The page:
Ireland boss Joe Schmidt delighted to finish on a high with Scotland win
Ireland 35 - Scotland 25
With the Six Nations having drawn to a close, Ireland head coach Joe Schmidt was pleased to see his players ensure that a disappointing championship ended on a positive note.
Just as they did one year ago - although there wasn't nearly as much on the line in this less-than-super Saturday - his side finished off their campaign with a four-try victory over Scotland, this time a 35-25 triumph that, when coupled with France's defeat to England later in the day, was good enough to secure third place in the table.
"I'm always happy to finish on a winning note," said the Irish coach. "We knew how good Scotland were going to be and how combative they were going to be and they didn't disappoint us.
"Full credit to the players, I don't think they disappointed themselves. They went out and controlled long periods of the game to build pressure and to build a score."
The hosts were good value for their win, Scotland's two best spells of the game quickly undone by yellow cards, and after demolishing Italy seven days prior, it was another performance that featured an increased cutting edge.
Early dominance yielded three penalties from the boot of Jonathan Sexton, with Greig Laidlaw offering one in return, but when the first try arrived on the 20 minute mark, it was provided by Vern Cotter's men.
Full-back Stuart Hogg, superb throughout this tournament, took a wayward kick at pace, quickly identified that Ireland's midfield defence was being provided by skipper Rory Best and Mike Ross, and burst through the mis-match for a fine individual score.
Just like that, Scotland were in front but they surrendered the lead almost as quickly. With flanker John Barclay binned for persistent infringement on the deck, Ireland crossed twice during the 10-minute advantage.
First CJ Stander went up and over a ruck to touch down before Keith Earls took advantage of an error to mark his 50th cap with a score.
A third try of the championship from Conor Murray eight minutes after the turn seemed sure to settle matters but Richie Gray exploited a second defensive misread from Ireland to draw Scotland within eight points.
Just as the visitors were enjoying a spell of ascendency, Alex Dunbar was yellow carded for dangerous play on Sexton - who himself ended the day in the bin - and their threat petered out.
A testy closing spell ensued, featuring the first Test try of Devin Toner's career and a response from Dunbar, and afterwards Schmidt was keen to look forward.
Despite team selections often seen as conservative, Ireland blooded five new caps throughout the championship, something the Kiwi believes will only add to the squad's depth moving forward.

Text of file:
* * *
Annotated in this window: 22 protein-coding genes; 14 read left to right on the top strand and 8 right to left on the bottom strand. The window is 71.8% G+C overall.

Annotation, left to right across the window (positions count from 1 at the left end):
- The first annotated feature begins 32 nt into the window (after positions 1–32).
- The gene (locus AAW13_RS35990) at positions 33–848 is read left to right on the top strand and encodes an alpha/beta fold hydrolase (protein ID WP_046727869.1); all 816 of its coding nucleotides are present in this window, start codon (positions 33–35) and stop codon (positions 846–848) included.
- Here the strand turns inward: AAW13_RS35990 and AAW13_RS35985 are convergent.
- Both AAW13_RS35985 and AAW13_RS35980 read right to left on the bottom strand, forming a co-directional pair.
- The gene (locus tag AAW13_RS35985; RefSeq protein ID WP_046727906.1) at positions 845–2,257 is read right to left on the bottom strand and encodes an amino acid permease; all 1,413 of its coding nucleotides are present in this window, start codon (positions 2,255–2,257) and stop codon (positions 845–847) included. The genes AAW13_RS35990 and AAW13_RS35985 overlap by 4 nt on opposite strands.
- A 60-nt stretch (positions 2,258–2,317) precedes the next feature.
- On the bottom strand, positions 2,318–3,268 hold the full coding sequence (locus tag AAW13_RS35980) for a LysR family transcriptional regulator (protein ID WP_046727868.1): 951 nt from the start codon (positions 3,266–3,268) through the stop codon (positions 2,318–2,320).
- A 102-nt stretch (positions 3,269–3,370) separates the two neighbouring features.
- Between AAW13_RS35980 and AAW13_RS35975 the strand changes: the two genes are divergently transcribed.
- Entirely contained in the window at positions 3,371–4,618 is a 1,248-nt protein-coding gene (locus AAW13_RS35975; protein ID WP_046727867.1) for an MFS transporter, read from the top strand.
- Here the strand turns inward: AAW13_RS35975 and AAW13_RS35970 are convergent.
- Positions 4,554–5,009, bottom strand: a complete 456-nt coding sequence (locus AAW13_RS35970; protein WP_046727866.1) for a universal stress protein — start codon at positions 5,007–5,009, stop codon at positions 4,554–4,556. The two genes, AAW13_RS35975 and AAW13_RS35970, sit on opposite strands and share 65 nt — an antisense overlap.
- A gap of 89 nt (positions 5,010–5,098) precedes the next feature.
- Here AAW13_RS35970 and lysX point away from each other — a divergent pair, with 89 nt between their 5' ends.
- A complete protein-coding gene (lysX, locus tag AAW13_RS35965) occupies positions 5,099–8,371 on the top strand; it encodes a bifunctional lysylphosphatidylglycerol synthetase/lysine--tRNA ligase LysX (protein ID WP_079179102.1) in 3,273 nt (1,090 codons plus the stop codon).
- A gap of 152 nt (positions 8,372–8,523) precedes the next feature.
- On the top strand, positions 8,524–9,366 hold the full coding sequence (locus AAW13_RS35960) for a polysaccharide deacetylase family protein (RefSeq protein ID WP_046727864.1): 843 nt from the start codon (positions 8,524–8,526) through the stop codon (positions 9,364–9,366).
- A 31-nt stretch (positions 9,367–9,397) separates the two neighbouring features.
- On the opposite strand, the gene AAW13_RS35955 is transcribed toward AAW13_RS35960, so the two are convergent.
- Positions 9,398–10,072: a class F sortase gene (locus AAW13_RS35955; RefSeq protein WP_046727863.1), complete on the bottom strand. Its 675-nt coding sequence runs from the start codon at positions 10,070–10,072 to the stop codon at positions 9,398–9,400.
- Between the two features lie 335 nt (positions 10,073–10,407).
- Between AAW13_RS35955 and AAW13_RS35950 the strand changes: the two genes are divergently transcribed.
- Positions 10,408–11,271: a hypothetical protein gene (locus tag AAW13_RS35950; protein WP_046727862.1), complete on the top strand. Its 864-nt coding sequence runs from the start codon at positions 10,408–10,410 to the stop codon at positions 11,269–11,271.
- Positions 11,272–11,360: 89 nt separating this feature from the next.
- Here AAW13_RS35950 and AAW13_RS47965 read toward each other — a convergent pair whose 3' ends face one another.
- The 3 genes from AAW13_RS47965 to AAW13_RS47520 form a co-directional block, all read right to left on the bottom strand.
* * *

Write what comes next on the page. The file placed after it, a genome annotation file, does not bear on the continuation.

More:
"I think it was five new caps and some of them were making their PRO12 debuts about this time last year," he said. "Guys like Ultan Dillane and Josh van der Flier have had very little pro rugby let alone Test experience but they are so keen to learn.
"Stu McCloskey is learning fast and trying to grow his game to get more than just a carrying game but a game where he can make the best offload and pass at width.
"Defending when up against the likes of Anthony Watson and Jonathan Joseph and Mike Brown (against England) that was a hell of a challenge as well so those new guys have all come in and made progress.
"CJ has made an impact in every game and Peter (O'Mahony) is probably looking at that and going, 'well I better roll my sleeves up'.
"I hope that's part of the challenge and Donnacha Ryan is going well and Ultan Dillane too so Iain Henderson is probably looking at the No.6 or lock position and saying, 'I'd better roll my sleeves up and get working' and especially with Sean O'Brien and Tommy Bowe coming back.
"There are lots of guys and even this week and it was great to have Chris Henry back in."
Such depth will be required for the rest of 2016 - Ireland face a three-Test tour to South Africa this summer and a pair of meetings with the All Blacks in the autumn with only the hosting of Canada in between, when a single victory in any of their next five games against Tier 1 opposition would be a hitherto unmatched feat- either a first win on South African soil or maiden victory over New Zealand.
"You're looking for pieces you think will fit the jigsaw but we're going to get a few pieces back and hopefully that'll give us more flexibility," said Schmidt of the meetings with the Springboks.
"The players that do travel to South Africa, we're unlikely to go from Test to Test without picking up a knock or showing signs of attrition."
IRELAND: S Zebo; A Trimble, J Payne, R Henshaw, K Earls; J Sexton, C Murray; J McGrath, R Best (capt), M Ross; D Ryan, D Toner; CJ Stander, T O'Donnell, J Heaslip.
Replacements: R Strauss (for Best, 68), C Healy (for McGrath, 68), N White (for Ross, 61), U Dillane (for Ryan, 70), R Ruddock (for O'Donnell, 70), E Reddan (for Murray, 79), I Madigan, F McFadden (for Trimble, 79).
SCOTLAND: S Hogg; T Seymour, D Taylor, A Dunbar, T Visser; D Weir, Greig Laidlaw (capt); A Dickinson, R Ford, WP Nel; R Gray, Tim Swinson; J Barclay, J Hardie, R Wilson.
Replacements: S McInally (for Ford, 51), R Sutherland (for Dickinson, 67), M Low (for Nel, 68), R Harley (for Swinson, 63), J Strauss (for Hardie, 53) H Pyrgos, P Horne (D Weir, 63), S Lamont (for Visser, 69)
Match rating: 7/10
Man of the match: Jamie Heaslip
Referee: Pascal Gauzere